Worker classifications are important because, in the words of employee benefits practice attorney Frank Morris,“Never has the potential peril for misclassification of individuals as independent contractors or employees as exempt been greater.”
Since companies pay less in payroll taxes for independent contractors versus employees, the government is determined and quick to identify mislabeled workers.
The stakes are also getting higher due to several changes in the legislative landscape, such as:
- Increases in minimum wage – Many jurisdictions are raising their minimum wages above the federal Fair Labor Standards Act (FLSA) $7.25 per hour level. To avoid paying these higher wages, some companies may try to classify employees as independent contractors.
- Impact of the Affordable Care Act – Some companies are attempting to misclassify employees as independent contractors to avoid providing health benefits or to minimize the amount of penalty they pay under health care reform. But if caught, they could be stuck with a much bigger bill. The penalty for failure to provide minimum essential health benefits is equal to the number of full-time employees times $166.66 per month for every employee after the first 30 employees. Additionally, there’s an argument that failing to provide required coverage to workers by mislabeling them independent contractors could make the employer liable for any medical claims those workers may later make. If this position is adopted, an employer could face massive bills if such an individual has, for example, a catastrophic accident or serious illness.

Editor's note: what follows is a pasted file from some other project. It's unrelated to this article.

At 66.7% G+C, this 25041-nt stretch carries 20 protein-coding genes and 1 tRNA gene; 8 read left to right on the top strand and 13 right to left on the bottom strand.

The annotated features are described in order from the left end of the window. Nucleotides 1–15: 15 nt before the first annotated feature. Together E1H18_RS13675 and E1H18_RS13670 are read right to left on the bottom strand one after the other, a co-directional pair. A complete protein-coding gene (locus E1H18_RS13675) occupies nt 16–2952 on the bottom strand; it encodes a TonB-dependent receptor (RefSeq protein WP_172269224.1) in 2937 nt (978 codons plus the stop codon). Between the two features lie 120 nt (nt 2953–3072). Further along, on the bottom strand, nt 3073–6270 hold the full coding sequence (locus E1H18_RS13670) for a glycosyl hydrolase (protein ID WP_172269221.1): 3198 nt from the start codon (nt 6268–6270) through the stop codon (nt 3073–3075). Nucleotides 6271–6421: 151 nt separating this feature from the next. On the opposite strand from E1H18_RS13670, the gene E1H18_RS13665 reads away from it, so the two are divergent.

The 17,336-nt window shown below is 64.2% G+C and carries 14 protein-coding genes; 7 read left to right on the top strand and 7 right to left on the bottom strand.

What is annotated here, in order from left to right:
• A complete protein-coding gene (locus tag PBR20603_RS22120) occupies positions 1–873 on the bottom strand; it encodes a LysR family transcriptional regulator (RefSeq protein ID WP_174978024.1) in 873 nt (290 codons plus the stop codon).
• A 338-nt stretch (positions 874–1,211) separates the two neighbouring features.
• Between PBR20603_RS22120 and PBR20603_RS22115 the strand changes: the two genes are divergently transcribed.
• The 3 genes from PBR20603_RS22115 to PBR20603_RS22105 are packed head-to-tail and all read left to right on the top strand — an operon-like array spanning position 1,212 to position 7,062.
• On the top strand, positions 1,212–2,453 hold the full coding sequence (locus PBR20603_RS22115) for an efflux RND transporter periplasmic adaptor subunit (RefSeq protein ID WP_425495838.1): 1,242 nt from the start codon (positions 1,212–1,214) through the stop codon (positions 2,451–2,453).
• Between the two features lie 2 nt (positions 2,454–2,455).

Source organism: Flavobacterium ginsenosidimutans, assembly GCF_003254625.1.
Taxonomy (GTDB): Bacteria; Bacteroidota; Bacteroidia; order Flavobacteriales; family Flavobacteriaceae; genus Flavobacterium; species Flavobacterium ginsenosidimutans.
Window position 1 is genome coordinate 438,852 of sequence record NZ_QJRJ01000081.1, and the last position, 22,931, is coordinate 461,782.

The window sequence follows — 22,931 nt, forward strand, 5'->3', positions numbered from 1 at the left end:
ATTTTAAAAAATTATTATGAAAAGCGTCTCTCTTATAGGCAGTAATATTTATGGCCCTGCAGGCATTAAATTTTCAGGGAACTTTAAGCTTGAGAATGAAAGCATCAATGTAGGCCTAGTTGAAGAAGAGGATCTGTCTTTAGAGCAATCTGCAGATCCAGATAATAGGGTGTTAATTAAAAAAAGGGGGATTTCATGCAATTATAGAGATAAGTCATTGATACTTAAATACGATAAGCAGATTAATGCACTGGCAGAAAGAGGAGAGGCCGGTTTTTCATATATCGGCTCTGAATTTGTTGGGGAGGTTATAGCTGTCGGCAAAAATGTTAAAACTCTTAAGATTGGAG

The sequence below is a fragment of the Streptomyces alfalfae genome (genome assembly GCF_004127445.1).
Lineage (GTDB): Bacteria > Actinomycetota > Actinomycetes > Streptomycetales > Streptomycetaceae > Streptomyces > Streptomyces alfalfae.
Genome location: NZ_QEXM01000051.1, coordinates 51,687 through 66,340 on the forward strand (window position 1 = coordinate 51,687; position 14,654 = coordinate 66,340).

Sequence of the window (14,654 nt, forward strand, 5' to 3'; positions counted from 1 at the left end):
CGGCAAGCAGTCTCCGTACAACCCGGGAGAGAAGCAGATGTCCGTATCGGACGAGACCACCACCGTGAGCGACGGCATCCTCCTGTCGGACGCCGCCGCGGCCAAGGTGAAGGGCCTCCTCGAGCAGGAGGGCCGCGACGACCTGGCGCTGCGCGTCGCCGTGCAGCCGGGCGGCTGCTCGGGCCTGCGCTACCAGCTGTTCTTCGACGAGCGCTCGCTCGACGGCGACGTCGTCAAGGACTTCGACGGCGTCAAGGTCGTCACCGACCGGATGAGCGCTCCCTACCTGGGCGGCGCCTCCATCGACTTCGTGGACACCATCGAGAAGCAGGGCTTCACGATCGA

- Potential impact of the Payroll Fraud Prevention Act of 2013 – Introduced into the U.S. Senate in November 2013, this act aims to reduce the mislabeling of employees as independent contractors on a federal level. If passed, it would require all employers to issue a notice for both “non-employees” (i.e., independent contractors) and “employees,” telling them how they’re currently classified. The notice would provide contact information for the Department of Labor (DOL) and tell workers that they should be in contact with the DOL if they believe they’ve been misclassified. Noncompliant employers would face substantial penalties.
Determining Worker classifications
When evaluating your workers’ classifications, you need to examine your business’ relationship with those workers, paying special attention to your company’s degree of control in the relationship and the workers’ degree of independence.
The IRS encourages you to consider facts related to behavioral control, financial control and the relationship type as a way of testing a worker’s classification.
Facts that show whether your business has a right to direct and control how the workers in question do the tasks you hired them to do include the type and degree of:
- Instructions your business gives the worker. An employee is generally subject to the business’ instructions about when, where, and how to work. All of the following are examples of types of instructions about how to do work:
- When and where to do the work
- What tools or equipment to use
- What workers to hire or to assist with the work
- Where to purchase supplies and services
- What work must be performed by a specified individual
- What order or sequence to follow
- Training your business provides to the worker. An employee is more likely to be trained by the employer to perform services in a particular manner. Independent contractors ordinarily use their own methods.
Facts that show whether your company has a right to control the business aspects of the worker’s job include: